Points at Paerata. Credit: TAIC
Points at Paerata. Credit: TAIC
Train 140 passed Signal 10R at 'Stop' Mission Bush Branch line, Paerata, 25 October 2016
Occurrence Date
Report Publication Date
On 25 October 2016, a fully loaded coal train had routed from the North Island Main Trunk line to a steep climb on the Mission Bush Branch line at Paerata. The train suffered from wheelslip and stalled about 1.5 kilometres into the climb.

The train driver radioed train control for assistance. Train control arranged for a Mission Bush-based pilot to guide the train as it reversed (set back) to Paerata, to attain more speed for a second attempt at the climb.

To set back to Paerata the train had to pass two signals. Both of these signals were displaying red ('Stop') to protect another train that was passing through Paerata on the North Island Main Trunk line. Both the pilot and the driver believed that the train controller had set these two signals to green for their train to set back to Paerata.

The train driver was driving from the locomotive at the front of the reversing train, from where he was unable to see the first of the two signals. The pilot was positioned further down the track behind the train, from where he too was unable to see the first signal. The train then reversed past the signal at 'Stop'.

The pilot then saw that the second signal near Paerata was displaying red and radioed the driver to stop the train. The train stopped with its rear-most wagon about 420 metres short of Signal 6RA and the North Island Main Trunk line. The other train passed through Paerata just as the train came to a stop. The potential for a collision between the two trains was high.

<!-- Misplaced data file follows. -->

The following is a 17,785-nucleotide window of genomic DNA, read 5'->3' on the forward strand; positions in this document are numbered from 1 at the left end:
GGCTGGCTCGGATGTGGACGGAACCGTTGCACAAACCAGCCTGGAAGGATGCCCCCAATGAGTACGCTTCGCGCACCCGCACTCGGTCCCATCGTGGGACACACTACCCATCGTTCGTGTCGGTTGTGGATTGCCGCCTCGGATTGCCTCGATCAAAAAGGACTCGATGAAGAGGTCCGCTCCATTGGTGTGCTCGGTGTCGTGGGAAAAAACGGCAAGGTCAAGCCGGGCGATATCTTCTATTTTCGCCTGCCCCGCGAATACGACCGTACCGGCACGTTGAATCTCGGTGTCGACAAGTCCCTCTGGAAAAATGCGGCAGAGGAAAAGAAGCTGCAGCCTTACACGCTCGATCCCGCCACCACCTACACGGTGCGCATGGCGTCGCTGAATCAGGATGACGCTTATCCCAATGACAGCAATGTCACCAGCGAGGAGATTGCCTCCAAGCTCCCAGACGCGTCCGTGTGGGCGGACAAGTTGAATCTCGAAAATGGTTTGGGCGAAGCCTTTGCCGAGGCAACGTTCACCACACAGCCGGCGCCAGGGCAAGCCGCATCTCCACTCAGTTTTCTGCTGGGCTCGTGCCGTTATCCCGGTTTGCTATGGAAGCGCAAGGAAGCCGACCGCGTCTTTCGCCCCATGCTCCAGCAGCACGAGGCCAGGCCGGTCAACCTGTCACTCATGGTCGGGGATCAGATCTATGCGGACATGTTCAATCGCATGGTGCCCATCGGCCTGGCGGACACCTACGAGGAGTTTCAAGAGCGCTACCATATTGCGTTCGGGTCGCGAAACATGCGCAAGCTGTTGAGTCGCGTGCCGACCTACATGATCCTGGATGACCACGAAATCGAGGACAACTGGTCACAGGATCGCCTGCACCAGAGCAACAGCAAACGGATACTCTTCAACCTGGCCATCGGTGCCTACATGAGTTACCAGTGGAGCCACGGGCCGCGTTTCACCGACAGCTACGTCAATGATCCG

The Transport Accident Investigation Commission (the Commission) found that the train controller did not follow the KiwiRail procedures for reversing a stalled train, which contributed to the incident. It also found that neither the train controller, nor the train driver, nor the pilot was familiar with the correct procedure for setting back a stalled train at Paerata.

The Commission identified four safety issues:
- the setback movement was not planned and carried out in accordance with the operating rules and procedures
- KiwiRail had not communicated effectively to staff the replacement of an old procedure for recovering stalled trains at Paerata with the existing Operating Rule 124(d)
- the train controller, the train driver and the pilot did not have a shared understanding of the limit for the setback authority, or of the method of protecting the movement
- the train controller was performing a safety-critical role and was directly involved in the incident, yet he was not asked to undergo a post-incident drug and alcohol test.

The Commission has made two recommendations to KiwiRail: to review its change management process to ensure that changes in policies, procedures and rules are communicated effectively to staff; and to ensure that all personnel directly involved in an accident and/or operating incident are asked to submit to drug and alcohol testing.

Key safety lessons arising from this incident are:
- it is important that rail participants are familiar with and follow the approved rules and procedures that have been put in place to achieve safe railway operations
- it is important that all staff involved in a railway operation have a common understanding of what the plan is and how it will be carried out safely, which is an essential aspect of non-technical skills.
Paerata (-37.178222,174.896411) [may be approximate]